THE author of a little book published in 1818, called A Journey to London, which is nearly all "London" with very little "journey," remarks that "it is as uncommon for a book to go into the world without a preface, as a man without a hat. They are both convenient coverings." Here, then, is the customary covering.
Introducing this, the seventh in a series of books telling the story of our great highways, it may perhaps be as well to re-state the methods used, and objects aimed at. The chief intention is to provide a readable book which shall avoid the style either of a Guide-Book or a History. It is the better fortune to be in the reader's hands than in the dusty seclusion of those formidable works, the County Histories; or disregarded among the guide-books of forgotten holidays. To the antiquary it will, of course, be obvious that this and other volumes of the series "contain many omissions," as the Irish reviewer said; but such things as find no place here have, as a general rule, been disregarded because they not only do not help the Story of the Road along, but rather hinder its progression.
The Norwich Road, in its one hundred and twelve miles, passes by many an historic site and through districts distinguished for their quiet pastoral beauty. In being historic it is not singular, for, as Oliver Wendell Holmes very truly said, "England is one vast museum," and the old road would be remarkable indeed, that, like Canning's "Needy Knife Grinder," had no story to tell. It is, however, in the especial characteristics of East Anglian scenery, speech, customs, and architecture that this road stands apart and is highly individualised. "East Anglia" is no merely arbitrary and meaningless term, as those who travel it, if only on the highway, will speedily find.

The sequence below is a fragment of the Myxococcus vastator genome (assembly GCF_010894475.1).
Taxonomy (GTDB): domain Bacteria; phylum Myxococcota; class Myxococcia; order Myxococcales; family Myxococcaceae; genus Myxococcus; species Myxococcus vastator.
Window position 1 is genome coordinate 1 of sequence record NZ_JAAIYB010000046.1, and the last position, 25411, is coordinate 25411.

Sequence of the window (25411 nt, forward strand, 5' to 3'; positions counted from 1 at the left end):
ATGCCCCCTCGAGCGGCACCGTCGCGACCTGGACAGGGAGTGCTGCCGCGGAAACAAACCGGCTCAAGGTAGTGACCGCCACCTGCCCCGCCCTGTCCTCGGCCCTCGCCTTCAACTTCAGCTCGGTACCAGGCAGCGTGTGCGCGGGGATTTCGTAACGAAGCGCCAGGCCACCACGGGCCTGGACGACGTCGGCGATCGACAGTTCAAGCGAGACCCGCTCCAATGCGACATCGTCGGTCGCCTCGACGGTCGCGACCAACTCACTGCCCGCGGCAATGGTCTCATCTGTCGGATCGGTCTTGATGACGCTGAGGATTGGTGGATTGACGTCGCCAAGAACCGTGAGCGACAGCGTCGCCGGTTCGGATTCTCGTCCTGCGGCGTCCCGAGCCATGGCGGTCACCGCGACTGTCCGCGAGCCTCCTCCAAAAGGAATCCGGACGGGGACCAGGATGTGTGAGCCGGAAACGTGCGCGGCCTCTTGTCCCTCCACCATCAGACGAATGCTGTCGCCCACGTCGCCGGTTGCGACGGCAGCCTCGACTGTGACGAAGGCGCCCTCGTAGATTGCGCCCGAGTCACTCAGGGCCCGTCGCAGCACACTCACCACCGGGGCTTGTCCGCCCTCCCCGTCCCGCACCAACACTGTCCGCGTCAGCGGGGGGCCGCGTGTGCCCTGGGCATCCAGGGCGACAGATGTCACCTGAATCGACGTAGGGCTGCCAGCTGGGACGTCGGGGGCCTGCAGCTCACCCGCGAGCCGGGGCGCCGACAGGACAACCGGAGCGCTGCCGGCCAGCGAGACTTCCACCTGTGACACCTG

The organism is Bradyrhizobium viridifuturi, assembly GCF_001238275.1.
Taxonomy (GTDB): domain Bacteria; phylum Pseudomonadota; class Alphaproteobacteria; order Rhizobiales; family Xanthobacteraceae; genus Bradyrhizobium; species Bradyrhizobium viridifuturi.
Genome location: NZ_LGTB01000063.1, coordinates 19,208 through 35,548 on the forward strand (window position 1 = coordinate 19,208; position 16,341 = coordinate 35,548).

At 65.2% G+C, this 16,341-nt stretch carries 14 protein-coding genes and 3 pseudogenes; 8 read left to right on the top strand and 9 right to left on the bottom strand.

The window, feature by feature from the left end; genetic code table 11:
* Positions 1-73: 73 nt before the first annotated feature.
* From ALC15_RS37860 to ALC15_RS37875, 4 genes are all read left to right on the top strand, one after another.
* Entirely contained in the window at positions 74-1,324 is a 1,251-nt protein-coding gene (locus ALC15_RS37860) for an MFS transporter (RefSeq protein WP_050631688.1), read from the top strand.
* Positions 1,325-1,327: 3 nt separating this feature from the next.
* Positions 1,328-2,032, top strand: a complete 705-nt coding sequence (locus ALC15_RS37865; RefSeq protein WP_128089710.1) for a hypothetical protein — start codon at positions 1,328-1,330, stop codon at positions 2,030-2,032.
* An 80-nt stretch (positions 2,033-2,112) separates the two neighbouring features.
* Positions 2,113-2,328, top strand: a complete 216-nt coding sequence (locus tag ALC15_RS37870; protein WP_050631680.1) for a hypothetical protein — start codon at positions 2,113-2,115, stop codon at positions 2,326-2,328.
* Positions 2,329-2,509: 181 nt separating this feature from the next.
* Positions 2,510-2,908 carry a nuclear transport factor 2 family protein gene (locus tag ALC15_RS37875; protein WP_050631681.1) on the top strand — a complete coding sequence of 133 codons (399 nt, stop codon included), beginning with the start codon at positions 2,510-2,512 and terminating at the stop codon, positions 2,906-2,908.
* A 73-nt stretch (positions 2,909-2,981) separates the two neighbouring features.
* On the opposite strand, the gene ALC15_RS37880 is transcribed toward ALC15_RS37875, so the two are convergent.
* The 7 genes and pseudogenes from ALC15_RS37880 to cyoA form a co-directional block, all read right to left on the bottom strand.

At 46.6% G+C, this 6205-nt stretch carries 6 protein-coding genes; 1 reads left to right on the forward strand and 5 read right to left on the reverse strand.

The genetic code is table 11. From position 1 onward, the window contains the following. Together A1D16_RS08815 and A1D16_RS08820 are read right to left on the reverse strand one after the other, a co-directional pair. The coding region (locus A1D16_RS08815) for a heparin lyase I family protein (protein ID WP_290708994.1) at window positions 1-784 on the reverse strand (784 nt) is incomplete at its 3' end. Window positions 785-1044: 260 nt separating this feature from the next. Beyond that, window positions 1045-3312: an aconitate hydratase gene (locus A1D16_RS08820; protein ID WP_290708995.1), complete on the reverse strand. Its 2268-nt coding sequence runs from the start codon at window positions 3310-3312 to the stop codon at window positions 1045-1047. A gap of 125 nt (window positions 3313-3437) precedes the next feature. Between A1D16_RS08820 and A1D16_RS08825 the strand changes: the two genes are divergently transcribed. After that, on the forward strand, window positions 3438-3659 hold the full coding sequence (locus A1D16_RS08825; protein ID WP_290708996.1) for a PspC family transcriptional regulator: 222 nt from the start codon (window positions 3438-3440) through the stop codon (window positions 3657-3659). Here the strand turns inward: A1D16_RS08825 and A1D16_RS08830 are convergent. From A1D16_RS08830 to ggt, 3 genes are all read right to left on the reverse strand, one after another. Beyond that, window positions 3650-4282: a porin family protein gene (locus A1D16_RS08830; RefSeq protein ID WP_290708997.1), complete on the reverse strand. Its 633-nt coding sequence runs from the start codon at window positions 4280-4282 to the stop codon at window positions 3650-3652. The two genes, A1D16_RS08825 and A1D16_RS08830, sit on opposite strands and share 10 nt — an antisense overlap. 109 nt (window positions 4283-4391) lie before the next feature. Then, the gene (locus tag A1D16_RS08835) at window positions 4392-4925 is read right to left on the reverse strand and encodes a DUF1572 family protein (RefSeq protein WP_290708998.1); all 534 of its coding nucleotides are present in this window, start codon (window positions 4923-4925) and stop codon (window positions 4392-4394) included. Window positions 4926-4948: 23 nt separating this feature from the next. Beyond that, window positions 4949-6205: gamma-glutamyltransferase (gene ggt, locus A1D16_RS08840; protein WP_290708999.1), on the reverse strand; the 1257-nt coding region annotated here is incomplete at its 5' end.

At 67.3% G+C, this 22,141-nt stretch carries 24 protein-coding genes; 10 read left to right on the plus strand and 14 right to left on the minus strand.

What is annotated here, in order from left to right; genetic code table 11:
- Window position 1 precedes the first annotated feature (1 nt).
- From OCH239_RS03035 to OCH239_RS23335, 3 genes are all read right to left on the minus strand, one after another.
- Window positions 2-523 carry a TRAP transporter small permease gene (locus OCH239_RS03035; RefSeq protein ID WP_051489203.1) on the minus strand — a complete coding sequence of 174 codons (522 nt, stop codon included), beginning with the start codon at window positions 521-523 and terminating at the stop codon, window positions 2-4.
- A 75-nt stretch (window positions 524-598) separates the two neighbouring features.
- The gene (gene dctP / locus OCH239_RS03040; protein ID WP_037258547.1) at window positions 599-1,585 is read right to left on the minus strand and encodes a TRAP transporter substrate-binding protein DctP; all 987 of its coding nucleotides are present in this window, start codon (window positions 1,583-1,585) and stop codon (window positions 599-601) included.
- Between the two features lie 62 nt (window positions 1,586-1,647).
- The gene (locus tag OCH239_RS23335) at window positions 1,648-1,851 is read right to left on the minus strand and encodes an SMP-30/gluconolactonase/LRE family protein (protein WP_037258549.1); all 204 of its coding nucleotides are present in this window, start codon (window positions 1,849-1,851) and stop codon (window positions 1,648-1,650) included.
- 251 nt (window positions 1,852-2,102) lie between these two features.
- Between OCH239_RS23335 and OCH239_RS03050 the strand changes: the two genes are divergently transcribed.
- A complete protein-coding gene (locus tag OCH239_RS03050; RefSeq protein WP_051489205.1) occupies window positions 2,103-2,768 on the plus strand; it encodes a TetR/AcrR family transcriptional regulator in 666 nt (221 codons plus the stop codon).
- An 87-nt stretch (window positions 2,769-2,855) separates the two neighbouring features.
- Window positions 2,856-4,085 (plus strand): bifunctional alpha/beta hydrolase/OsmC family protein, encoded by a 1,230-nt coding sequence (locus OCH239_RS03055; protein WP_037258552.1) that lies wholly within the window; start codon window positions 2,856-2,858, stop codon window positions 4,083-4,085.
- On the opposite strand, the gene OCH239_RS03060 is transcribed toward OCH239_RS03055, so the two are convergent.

But this shall be no trumpet-blast; nor indeed do the charms of Eastern England require such a fanfare, for who has not yet heard of that lovely valley of the Stour, so widely known as "Constable's Country," by whose exquisite water-meadows and shady lanes the old turnpike passes? Scenery such as this; windmills, cornfields, tall elms, winding rivers, and commons populous with geese and turkeys, are typical of the Norwich Road, which may, with this introduction, now be left to recommend itself.